Friday, August 26, 2011

Hemo Survey.

Who says being a hemo can't make you a few bucks? I saw a link posted on NHF's website, if you participate in the survey they send you a 75 dollar gift card. It took me maybe 35 minutes to do. They are only taking 200 participants so act fast!

Wednesday, August 24, 2011

Boys with arrows ... what could go wrong?

For those of you who have no family history of hemophilia, your frame of reference is a bit different than mine.  Butterfly needles, factor in the fridge and being my biology teacher's favorite example of X-linked traits were the same as shoes and socks and homework.  I have an advantage because I have seen what hemophilia was and what it is now.  (PS- it used to be lots worse).

I was reminded again of how life with this condition has changed when I read a blog post from a man named Guy Boss - it was published in HemAware online a couple of days ago.  Guy is older than my dad by a little bit but they are in the same generational cohort as far as bleeders go.  He writes a lot about his childhood and his parents efforts to raise two hemophiliac sons in a time when you didn't exactly pop a needle into your kid's port and call it good.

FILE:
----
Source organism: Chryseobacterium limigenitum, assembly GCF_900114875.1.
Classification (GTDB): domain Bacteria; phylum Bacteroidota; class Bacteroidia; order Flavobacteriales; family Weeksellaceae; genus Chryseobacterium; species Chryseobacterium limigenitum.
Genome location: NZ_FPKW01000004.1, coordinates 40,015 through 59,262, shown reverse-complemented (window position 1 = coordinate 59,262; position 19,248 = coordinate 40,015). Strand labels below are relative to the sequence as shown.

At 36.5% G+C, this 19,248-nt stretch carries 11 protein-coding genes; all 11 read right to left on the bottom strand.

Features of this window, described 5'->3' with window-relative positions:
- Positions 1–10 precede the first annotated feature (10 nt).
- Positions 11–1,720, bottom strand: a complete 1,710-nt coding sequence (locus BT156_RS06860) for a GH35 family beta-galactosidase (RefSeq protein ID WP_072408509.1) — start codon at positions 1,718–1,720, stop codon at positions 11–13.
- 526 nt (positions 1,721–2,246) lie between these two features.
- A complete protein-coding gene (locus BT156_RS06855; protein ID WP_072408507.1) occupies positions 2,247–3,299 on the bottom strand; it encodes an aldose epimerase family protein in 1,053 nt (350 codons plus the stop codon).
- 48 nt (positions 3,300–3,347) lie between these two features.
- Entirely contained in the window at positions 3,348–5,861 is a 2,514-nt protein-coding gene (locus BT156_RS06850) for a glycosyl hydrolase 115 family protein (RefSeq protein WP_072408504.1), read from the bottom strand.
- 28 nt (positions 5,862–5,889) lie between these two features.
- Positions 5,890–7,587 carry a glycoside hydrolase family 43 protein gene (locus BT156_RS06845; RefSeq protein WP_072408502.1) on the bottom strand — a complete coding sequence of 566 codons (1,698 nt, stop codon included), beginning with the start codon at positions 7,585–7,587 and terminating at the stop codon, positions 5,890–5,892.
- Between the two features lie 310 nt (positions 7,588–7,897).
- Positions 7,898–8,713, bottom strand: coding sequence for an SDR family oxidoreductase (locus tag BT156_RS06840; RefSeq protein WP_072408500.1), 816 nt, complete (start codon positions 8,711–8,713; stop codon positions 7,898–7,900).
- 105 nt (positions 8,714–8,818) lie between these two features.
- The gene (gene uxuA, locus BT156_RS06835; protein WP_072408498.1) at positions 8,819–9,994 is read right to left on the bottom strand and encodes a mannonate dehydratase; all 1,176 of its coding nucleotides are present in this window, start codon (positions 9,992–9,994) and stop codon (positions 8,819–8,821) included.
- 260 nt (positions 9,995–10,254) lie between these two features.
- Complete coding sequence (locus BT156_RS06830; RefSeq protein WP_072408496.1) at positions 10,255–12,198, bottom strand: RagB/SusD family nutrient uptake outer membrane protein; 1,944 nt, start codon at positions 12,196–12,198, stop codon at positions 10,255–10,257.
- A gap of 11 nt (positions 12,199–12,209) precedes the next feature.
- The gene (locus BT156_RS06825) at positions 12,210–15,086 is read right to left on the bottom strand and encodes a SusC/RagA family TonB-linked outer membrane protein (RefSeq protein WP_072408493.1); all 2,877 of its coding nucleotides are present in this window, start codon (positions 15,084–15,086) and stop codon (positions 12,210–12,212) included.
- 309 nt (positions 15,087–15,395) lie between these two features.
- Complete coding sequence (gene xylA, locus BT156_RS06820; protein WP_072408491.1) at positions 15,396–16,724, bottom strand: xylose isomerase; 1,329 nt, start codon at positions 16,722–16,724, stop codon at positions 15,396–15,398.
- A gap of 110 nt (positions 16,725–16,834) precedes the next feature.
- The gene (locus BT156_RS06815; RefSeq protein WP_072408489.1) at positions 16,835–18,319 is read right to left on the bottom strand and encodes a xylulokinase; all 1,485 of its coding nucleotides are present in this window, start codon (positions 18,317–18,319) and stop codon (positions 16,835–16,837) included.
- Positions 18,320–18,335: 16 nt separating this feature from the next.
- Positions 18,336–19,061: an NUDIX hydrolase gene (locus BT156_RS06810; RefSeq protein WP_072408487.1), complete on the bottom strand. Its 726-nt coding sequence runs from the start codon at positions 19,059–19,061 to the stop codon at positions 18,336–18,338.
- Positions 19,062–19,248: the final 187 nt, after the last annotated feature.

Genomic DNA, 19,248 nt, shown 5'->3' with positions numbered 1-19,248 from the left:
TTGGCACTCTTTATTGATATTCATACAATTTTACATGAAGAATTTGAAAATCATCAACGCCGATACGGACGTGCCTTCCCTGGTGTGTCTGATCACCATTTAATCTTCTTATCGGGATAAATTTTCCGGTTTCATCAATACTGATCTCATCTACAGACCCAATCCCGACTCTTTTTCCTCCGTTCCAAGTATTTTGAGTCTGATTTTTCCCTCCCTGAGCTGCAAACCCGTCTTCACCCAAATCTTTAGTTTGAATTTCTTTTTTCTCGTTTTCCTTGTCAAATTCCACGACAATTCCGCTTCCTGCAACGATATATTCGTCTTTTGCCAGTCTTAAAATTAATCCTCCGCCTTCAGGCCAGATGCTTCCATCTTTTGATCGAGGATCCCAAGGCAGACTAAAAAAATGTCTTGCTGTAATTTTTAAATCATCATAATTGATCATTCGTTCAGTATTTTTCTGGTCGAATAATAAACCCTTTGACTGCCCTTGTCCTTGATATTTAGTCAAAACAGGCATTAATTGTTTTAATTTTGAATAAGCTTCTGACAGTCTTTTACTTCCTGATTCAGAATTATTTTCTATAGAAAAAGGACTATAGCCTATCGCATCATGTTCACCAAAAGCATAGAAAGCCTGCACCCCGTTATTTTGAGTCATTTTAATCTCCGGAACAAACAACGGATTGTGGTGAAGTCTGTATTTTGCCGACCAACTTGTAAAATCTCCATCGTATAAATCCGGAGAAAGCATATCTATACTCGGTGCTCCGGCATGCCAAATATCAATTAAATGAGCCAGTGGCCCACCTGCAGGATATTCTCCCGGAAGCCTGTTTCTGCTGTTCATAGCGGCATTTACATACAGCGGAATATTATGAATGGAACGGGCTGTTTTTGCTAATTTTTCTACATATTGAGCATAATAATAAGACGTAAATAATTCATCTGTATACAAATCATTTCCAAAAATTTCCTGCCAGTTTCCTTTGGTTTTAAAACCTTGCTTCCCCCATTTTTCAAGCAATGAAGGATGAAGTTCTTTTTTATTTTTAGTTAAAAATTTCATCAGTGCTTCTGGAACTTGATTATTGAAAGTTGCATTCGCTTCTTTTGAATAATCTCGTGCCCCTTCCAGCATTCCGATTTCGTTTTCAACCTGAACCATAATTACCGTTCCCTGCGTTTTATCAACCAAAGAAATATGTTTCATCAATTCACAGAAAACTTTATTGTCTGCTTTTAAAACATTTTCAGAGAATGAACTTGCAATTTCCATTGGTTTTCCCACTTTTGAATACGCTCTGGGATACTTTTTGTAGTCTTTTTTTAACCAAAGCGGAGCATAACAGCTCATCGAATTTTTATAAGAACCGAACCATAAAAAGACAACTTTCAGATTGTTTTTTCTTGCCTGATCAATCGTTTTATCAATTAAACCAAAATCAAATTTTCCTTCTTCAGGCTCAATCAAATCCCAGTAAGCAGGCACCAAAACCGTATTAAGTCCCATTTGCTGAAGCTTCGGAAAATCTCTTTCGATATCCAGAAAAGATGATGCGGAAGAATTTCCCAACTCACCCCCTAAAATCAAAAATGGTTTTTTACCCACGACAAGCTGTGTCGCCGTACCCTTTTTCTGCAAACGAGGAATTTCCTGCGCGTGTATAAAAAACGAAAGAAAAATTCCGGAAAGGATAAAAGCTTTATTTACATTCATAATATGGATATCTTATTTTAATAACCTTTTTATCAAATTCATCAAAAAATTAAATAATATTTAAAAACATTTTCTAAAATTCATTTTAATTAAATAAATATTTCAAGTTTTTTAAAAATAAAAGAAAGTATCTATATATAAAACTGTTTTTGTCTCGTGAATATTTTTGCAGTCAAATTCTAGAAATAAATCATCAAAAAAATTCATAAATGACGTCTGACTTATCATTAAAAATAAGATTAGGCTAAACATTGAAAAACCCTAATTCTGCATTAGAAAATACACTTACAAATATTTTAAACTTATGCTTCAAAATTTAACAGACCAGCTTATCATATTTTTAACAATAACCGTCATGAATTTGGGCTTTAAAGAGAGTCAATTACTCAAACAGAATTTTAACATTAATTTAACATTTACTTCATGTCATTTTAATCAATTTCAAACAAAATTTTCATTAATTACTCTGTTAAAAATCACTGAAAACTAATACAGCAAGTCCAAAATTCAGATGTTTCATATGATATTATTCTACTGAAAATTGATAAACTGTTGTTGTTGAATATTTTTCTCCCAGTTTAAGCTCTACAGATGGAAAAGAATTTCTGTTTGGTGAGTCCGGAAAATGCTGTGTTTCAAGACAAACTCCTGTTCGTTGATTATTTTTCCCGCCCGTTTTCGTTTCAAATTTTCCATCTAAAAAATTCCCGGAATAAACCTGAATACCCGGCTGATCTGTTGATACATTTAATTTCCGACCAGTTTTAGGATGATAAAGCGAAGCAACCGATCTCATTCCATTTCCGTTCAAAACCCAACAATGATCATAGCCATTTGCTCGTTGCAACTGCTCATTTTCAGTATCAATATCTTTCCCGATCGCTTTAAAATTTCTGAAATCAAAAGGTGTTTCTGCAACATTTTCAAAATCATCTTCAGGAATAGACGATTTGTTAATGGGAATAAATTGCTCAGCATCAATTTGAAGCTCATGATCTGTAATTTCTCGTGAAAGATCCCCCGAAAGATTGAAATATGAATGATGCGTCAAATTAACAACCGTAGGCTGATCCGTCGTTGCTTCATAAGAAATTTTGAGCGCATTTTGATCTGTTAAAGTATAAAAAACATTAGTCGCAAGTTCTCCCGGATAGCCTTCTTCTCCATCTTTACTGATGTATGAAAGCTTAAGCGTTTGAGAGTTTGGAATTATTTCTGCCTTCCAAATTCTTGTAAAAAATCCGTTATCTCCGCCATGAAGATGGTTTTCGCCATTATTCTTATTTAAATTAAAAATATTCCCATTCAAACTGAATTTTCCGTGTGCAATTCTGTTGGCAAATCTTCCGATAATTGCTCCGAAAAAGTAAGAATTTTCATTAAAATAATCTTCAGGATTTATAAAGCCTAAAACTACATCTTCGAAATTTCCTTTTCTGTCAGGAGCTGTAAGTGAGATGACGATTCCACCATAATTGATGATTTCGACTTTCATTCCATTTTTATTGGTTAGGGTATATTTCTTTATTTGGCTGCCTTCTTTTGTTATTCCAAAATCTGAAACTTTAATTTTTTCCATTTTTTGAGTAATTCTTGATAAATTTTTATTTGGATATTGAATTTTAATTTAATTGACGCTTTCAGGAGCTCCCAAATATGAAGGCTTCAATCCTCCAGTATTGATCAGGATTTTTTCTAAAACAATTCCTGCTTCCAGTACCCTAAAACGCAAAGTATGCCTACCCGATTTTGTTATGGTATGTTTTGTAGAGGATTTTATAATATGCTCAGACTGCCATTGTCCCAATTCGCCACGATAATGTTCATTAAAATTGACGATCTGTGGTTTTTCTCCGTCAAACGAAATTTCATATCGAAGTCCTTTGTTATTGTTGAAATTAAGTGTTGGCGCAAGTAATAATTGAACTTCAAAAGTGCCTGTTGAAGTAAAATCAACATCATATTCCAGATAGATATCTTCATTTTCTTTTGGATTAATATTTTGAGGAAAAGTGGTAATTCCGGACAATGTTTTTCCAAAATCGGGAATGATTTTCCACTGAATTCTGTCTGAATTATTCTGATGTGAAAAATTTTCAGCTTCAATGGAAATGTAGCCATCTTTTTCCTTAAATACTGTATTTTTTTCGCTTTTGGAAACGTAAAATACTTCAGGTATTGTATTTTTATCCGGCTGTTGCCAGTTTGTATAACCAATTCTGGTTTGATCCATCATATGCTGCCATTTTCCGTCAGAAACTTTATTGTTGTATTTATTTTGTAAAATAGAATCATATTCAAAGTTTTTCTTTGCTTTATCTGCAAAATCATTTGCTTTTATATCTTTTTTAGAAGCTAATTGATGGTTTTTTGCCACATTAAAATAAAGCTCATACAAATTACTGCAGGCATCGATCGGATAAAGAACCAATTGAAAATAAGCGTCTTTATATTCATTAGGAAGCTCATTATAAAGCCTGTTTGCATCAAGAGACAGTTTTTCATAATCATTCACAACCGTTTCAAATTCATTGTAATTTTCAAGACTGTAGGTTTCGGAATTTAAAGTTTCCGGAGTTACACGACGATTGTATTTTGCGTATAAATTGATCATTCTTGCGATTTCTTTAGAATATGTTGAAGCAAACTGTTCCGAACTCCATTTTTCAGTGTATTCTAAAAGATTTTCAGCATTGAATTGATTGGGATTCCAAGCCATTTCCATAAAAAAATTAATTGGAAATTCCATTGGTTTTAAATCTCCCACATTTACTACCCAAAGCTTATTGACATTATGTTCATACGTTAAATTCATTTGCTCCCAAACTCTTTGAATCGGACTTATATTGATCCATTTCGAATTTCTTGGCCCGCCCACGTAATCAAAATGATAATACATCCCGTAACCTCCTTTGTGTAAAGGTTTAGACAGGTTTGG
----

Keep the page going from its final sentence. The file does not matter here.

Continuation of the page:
In this particular post he talks about wanting to be a cub scout.  After much anticipation and confusion about why the other boys were hauling their super rad scout uniforms on over to their den meetings, he  found out that he was not being allowed to join in the scouting fun.  The scout master gave many reasons, none of which I can repeat because I don't say things like that - even in quotes.

Fast forward the hemo time clock 60 or so years and there I stand (as a chaperone) with my son Henderson (not a hemo), my nephew Jack (hemo) and his twin Grady (not a hemo) at cub scout day camp... where they encourage 8 year old boys to shoot real arrows and real b.b. guns under the careful supervision of ... 16 year old boys.  There is hiking and full-contact-capture-the-flag and lots of "boy humor" the primary focus of which is underwear, butts and poop.  Clearly, this is what goes on when girls (and moms) are not around.  All of our scouts had a whole week's worth of scouting fun... a tiny act of cosmic redemption for my father, Guy and every man of their generation.  It is a tender mercy to be able to offer these experience to all my sons and I breathe a sigh of relief that I am me and not my grandmother when it comes to caring for our little (and not so little anymore) hemos.

*The picture at the top is Jack on "the jumping rock".  I did not take pictures at cub camp... I was too busy covering my eyes.